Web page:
Dating Pitfalls: Predators
My neighbor broke down in tears when I wished her happy New Year and asked, ”How are you?” It seems she discovered her boyfriend with another woman. Like me, Joan’s divorced and over fifty. She’d been in the relationship for three years, way past the casual dating stage and just long enough to get comfortable and hopeful.
She and her partner had bought property together. Now their break up has become so messy and acrimonious that she’s had to consult a lawyer.
“This is as bad as my divorce!” she wailed.
Not only was Joan emotionally devastated, she stands to lose thousands in loans and legal fees.
Another acquaintance, Donna, has sworn off men forever. She fell in love with a handsome charmer about ten years ago. He was a ton of fun and their partying was legendary. They were inseparable for two years, and she was certain they would be married. So certain, she depleted her savings to help him purchase some land and a car. Both titles were in his name. As soon as her money was gone, he left her. This man is such a snake that he’s repeated this pattern with two other women as far as we know.
My long-term relationship with a man ended after four years, but two years later we’re still good friends. I had lent him large sums of money (around $25,000) which he’s almost paid off (about $2,000 to go).
What was the difference between Joan, Donna, and me? Legal documents that spell out the terms of the loan and conditions and dates for repayment. I had also inserted a clause saying that if payments stopped for any reason, I would retain legal and sole title to the property. Late payments were subject to penalties, and we even made provisions in case one of us died. These legal documents placed us on equal footing and preserved my trust.
Was I simply lucky to have dated a decent and honorable man? Yes and no.
The men I date are sterling. If they do not meet my strict standards, I won't even consider going out with them. I've also developed extremely sensitive self-preservation antennae. Having been married to an accountant for 26 years, I’ve learned to be smart with my money, especially around strangers, which is what a new love interest is at the start of a relationship. If I were to fall and love and remarry, I would expect my mate to sign a pre-nup. In turn, I would be willing to sign one for him as well.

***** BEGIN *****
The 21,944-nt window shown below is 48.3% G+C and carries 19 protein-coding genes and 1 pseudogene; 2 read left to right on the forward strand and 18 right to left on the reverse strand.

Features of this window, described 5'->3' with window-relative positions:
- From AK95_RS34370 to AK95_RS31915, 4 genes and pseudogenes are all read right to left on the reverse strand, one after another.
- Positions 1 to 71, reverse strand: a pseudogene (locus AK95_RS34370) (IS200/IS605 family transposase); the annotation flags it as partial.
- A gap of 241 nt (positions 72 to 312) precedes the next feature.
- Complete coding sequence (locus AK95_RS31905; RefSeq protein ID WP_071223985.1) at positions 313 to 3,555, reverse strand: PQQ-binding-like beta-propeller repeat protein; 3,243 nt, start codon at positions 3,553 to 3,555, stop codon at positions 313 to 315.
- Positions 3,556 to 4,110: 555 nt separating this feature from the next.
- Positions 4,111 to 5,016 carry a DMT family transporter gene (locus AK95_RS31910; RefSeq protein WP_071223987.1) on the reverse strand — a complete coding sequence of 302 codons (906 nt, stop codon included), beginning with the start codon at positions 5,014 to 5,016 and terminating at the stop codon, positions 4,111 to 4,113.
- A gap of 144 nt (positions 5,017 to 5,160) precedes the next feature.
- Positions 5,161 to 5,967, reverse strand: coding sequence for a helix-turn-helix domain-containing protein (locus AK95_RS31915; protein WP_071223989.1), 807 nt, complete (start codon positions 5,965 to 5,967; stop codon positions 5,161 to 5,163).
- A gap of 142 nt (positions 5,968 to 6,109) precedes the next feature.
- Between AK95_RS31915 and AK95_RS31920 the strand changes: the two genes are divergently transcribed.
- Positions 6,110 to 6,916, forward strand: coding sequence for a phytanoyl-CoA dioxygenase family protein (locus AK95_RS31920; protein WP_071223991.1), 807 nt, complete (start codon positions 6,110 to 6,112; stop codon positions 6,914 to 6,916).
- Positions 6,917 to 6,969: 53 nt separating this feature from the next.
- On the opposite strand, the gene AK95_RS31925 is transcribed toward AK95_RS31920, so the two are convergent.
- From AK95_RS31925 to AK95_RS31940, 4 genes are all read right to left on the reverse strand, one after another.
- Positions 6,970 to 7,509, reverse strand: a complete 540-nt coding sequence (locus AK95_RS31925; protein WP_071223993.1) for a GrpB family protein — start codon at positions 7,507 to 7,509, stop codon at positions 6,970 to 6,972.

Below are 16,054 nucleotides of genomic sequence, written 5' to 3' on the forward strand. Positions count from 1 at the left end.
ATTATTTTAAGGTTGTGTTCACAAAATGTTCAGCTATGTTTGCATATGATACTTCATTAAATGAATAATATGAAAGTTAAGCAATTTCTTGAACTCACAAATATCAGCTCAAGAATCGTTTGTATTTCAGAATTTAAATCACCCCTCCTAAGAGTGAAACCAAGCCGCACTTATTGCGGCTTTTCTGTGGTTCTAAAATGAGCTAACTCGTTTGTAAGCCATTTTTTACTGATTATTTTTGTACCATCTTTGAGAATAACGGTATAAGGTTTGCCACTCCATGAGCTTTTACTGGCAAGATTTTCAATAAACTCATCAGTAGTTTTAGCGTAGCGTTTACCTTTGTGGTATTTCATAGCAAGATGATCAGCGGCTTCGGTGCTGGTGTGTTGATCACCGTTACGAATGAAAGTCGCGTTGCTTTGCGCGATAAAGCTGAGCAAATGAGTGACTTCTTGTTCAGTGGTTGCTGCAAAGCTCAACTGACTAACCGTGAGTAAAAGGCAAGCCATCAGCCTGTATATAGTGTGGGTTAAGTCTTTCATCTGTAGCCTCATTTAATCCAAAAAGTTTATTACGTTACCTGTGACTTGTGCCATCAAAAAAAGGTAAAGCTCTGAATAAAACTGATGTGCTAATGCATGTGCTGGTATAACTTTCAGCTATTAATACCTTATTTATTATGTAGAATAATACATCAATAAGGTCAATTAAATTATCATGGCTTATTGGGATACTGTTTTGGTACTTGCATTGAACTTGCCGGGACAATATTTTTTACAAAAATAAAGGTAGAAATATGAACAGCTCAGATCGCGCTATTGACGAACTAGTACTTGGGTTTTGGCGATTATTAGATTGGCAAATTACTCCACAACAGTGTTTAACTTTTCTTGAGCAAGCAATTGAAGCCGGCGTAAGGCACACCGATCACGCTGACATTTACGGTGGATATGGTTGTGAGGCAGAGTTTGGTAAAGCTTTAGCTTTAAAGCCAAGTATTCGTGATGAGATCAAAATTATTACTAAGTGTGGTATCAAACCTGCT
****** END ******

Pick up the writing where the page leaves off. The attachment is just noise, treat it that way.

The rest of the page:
Donna, who has only been on two dates in eight years, has sworn men off forever. So has Joan. In fact, Donna has become so bitter towards all men that they steer clear of her, even though she is an attractive woman. Joan, in her intense grief and hurt, wants nothing to do with men in the future. I suspect her attitude may change once she feels less raw.
As for me? I love men. I always have. And you won’t find me bashing them in this blog. In fact, as many women fleece men as vice versa, accepting all kinds of expensive gifts before dumping them, so I am not taking gender sides. Having said that, I certainly don’t need a man to complete me or make my life worthwhile, but if I happen to fall in love again, I’ll be open to the possibilities.
As far as I can tell, the primary difference between me and Donna and Joan in lending money to our boyfriends was the protection of that legal document! It really is worth taking the time and effort to draw one up.
If your new love (or unmarried partner) balks at signing a legal agreement, claiming you don’t love them or trust them, take that as a big WARNING sign. Every honorable person I know would not hesitate to sign a legitimate contract when large sums are involved. That little bit of legal insurance not only helped to preserve my small savings, it enabled me to retain my friendship with my former lover and keep my heart whole.
Cartoon from http://www.fishlikefish.com/cartoons/bad.php